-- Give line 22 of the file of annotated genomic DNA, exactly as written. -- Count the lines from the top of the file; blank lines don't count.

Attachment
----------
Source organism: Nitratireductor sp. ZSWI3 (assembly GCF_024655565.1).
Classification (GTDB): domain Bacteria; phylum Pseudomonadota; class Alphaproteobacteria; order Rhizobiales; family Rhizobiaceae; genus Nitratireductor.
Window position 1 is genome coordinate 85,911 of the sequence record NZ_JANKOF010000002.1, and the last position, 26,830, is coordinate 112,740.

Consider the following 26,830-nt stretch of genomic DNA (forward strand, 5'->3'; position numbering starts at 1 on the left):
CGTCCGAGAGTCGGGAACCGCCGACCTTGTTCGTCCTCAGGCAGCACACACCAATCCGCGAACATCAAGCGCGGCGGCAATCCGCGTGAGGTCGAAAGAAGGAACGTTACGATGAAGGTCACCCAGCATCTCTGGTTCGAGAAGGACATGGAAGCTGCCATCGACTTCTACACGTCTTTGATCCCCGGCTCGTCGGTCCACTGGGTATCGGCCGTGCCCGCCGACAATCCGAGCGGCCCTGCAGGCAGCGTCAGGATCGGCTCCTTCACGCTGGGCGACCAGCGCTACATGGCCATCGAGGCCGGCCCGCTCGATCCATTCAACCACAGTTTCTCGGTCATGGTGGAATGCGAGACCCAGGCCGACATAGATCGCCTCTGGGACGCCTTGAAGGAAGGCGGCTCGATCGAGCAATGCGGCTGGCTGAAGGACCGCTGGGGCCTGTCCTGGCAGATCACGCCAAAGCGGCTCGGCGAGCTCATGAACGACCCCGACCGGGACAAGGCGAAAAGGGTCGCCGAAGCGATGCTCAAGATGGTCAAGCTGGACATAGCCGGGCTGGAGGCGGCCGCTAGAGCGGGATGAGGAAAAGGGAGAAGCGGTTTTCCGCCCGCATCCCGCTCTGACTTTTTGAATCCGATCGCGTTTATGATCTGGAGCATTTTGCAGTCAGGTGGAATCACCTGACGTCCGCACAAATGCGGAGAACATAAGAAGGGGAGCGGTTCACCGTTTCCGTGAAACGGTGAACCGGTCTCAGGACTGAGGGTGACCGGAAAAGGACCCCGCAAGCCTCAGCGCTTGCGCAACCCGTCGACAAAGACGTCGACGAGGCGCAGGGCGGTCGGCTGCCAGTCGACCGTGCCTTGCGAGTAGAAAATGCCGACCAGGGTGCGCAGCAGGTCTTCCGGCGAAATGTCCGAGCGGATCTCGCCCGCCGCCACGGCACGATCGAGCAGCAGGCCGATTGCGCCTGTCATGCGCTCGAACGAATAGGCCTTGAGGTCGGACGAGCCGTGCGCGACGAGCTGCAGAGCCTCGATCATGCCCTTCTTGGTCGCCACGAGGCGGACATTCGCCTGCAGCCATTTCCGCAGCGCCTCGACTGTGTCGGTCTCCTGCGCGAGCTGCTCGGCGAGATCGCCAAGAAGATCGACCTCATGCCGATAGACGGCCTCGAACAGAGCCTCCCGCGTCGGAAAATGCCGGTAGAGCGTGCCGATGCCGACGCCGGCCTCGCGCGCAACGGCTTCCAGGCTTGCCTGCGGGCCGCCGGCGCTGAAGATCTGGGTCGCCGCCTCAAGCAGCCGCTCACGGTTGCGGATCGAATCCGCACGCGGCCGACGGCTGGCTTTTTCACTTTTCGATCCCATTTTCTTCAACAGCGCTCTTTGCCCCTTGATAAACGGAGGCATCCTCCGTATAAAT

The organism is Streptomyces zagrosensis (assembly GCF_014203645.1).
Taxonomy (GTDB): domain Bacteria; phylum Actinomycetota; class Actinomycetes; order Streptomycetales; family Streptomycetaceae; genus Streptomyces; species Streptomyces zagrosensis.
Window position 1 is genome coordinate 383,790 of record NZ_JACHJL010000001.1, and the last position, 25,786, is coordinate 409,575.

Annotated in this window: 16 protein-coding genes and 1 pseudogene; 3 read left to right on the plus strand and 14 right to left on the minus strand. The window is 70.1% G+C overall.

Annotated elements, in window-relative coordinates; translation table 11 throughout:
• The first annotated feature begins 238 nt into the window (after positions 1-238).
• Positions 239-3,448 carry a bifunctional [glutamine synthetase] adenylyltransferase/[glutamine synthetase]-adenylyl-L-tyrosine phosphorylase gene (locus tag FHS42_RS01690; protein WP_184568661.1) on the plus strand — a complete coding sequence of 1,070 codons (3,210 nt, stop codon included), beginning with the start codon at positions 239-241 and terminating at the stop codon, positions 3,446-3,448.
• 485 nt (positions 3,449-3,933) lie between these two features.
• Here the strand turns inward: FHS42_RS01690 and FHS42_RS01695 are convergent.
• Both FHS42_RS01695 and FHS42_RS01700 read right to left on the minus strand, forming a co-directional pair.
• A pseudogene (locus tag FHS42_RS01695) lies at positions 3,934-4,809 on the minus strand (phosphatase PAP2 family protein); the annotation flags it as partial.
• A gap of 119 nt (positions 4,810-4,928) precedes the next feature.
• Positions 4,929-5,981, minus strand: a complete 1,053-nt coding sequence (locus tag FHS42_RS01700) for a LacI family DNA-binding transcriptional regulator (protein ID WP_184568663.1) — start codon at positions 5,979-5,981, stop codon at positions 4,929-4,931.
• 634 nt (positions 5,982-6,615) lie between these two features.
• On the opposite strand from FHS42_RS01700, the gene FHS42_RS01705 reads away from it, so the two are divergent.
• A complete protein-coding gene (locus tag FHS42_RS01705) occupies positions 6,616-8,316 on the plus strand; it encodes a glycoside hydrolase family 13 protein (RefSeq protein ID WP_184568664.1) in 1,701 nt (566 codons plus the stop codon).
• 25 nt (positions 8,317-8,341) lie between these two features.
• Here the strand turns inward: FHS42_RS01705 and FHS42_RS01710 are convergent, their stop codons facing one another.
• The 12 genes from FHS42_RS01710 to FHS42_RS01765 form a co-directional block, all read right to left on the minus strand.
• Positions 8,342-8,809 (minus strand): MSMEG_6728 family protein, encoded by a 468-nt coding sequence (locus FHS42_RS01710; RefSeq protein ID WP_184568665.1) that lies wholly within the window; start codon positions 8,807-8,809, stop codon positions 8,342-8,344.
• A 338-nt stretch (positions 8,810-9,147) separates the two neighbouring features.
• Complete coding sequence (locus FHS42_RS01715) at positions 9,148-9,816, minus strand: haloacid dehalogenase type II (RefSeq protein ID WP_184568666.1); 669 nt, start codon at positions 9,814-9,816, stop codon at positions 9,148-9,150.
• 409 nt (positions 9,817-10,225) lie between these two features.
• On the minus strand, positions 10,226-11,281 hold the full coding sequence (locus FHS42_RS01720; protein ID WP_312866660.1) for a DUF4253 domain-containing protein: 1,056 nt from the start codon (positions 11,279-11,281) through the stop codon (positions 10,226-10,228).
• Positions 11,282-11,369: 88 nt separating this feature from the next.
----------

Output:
• 25 nt (positions 8,317-8,341) lie between these two features.